Another topic I examined was weather. Is it ever to a team’s advantage to kick off to begin overtime? Between 1998 and the rule change, teams chose to kick off twice after winning the overtime coin toss. In 2000, in a snowstorm with winds gusting to more than 40 mph in Buffalo, the Bills kicked off to New England. The strategy should have worked as the Patriots failed to score and Buffalo drove to the 12 on its first possession. But a 30-yard kick was blocked, then New England drove down the field and kicked the winning 24-yard field goal with just a few seconds left on the clock. Then in 2002, Marty Mornhinweg pretty much sacrificed his job as Detroit’s head coach by choosing to kick off to Chicago in overtime, only to see the Bears kick a field goal on their first possession.

One problem with using weather is that the NFL doesn’t consistently report data for each game. For instance, the stories I’ve read about the Mornhinweg game indicate winds were at 17 mph when he made that fateful decision. My research suggests that wind significantly reduces offense, making it particularly hard to pass. But the NFL reported a wind speed of 4 mph for that game, which shouldn’t trouble anyone. Using the reported wind speeds for games is obviously tricky. How do you determine what it must have been like on the field? Unfortunately temperature, where we have more accurate data, doesn’t have much effect on NFL games. Mostly it’s heavy snow and wind that makes life difficult on the offense.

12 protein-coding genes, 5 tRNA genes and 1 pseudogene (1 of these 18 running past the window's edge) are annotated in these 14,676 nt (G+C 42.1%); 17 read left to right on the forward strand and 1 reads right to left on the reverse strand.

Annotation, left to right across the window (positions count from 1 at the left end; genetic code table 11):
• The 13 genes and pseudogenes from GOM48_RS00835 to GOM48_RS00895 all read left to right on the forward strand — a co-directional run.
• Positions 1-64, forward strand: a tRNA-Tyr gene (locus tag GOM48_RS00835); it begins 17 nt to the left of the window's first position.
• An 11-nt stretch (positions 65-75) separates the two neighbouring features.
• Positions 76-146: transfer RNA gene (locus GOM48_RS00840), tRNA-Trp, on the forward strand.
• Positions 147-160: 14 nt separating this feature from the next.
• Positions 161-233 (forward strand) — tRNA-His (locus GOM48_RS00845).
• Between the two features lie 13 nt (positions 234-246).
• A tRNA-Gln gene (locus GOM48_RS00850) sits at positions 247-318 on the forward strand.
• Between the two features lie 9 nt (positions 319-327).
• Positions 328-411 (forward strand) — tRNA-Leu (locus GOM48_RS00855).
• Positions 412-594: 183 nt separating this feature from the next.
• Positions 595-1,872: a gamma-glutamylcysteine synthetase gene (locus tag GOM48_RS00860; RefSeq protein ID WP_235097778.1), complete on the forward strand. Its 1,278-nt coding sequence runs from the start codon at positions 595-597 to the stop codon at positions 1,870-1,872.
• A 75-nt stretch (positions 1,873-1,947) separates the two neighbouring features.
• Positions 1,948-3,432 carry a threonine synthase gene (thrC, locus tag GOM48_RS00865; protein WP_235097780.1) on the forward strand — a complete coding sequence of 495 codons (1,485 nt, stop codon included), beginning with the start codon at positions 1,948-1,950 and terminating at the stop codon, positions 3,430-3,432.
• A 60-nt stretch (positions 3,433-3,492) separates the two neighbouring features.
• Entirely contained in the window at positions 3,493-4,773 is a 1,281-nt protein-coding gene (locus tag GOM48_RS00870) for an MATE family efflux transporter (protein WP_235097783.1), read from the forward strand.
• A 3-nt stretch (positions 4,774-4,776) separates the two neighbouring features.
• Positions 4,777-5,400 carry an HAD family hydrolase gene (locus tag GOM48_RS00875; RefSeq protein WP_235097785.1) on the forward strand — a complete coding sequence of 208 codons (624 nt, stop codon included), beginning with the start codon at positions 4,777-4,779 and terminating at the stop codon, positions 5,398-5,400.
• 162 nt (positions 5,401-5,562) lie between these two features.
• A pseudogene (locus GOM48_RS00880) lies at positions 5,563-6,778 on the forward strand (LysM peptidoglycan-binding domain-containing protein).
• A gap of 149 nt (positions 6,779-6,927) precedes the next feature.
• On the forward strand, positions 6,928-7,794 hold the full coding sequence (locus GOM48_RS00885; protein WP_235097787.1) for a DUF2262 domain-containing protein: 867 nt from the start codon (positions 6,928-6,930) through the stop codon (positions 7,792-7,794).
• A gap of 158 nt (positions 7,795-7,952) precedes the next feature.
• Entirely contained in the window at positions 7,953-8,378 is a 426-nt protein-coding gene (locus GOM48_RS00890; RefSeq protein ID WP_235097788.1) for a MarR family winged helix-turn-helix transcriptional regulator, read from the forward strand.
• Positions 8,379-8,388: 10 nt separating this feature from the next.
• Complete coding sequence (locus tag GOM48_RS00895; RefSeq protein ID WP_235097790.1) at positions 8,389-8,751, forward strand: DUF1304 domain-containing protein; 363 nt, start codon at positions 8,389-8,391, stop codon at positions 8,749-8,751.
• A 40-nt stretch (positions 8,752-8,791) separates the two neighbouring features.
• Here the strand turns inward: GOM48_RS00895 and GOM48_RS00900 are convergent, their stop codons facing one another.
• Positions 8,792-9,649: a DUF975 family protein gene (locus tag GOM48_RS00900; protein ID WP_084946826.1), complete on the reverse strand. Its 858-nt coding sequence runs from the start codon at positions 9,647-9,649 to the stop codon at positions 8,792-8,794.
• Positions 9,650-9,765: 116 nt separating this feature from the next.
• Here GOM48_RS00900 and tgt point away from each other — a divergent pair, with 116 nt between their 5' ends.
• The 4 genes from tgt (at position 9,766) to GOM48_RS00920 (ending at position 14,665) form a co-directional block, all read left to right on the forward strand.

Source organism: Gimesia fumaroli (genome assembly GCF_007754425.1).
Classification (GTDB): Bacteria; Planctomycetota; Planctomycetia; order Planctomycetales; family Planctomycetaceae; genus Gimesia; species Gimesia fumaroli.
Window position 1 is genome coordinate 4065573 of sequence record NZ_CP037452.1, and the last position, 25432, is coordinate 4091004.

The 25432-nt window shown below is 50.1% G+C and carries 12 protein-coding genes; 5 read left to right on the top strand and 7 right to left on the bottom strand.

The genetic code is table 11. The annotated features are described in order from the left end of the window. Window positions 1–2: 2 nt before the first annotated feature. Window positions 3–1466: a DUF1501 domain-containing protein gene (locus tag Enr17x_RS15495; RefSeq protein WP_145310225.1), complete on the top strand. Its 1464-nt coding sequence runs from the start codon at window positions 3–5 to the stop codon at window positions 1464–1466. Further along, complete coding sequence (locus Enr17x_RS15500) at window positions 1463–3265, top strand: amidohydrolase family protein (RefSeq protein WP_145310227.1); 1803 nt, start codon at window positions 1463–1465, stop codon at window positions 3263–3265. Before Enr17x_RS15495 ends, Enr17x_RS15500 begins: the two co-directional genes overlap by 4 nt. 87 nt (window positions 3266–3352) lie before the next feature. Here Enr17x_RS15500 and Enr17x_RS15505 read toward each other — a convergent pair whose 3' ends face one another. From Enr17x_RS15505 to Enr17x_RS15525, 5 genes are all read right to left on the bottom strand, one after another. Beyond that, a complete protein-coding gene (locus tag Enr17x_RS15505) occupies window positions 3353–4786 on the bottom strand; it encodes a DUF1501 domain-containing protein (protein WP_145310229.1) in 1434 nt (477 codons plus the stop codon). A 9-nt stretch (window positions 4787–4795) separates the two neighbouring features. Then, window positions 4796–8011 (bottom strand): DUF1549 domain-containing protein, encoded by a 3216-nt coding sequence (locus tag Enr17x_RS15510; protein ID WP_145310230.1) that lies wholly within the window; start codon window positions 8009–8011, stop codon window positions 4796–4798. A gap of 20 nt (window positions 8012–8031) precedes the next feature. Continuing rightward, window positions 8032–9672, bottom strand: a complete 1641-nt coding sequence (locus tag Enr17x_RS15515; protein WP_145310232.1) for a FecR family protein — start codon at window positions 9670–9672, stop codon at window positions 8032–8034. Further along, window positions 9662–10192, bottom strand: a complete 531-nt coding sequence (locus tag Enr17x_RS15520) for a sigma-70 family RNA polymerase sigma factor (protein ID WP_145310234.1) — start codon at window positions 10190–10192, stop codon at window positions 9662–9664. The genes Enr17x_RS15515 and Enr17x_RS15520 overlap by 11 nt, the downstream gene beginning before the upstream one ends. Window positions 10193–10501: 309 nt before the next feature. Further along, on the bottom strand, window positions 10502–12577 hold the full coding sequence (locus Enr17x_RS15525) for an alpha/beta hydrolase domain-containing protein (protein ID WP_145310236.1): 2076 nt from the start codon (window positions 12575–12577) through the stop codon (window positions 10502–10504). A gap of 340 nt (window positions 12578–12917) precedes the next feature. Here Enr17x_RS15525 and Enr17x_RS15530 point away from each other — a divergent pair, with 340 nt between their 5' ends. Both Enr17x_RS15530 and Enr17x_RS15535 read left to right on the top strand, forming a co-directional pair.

Since the rule change, four teams have chosen to kick off to start overtime – all in games with high winds reported. The receiving team scored on the first possession in one of those games, and won two of the four. That’s far too low a sample size to make any conclusions, but since Bill Belichick has been the coach to make that choice in two of those four games (winning once), the reaction to this decision in the future will not be anywhere near as strong as it was when Mornhinweg tried it (and the rules made it much more of a losing proposition).

I scored games with a wind speed of 11 or more mph and a couple of other games with heavy snow as having difficult weather. That was 25.1% of all overtime games. About 4% of overtime games were marked as having extreme weather. What I found was that with no weather issues, teams scored on their first possession 36.4% of the time. With difficult weather, that dropped to 29.6% and with extreme weather, 15.4%. However, I found no significant weather difference in the percentage of times teams scored on the ensuing possession.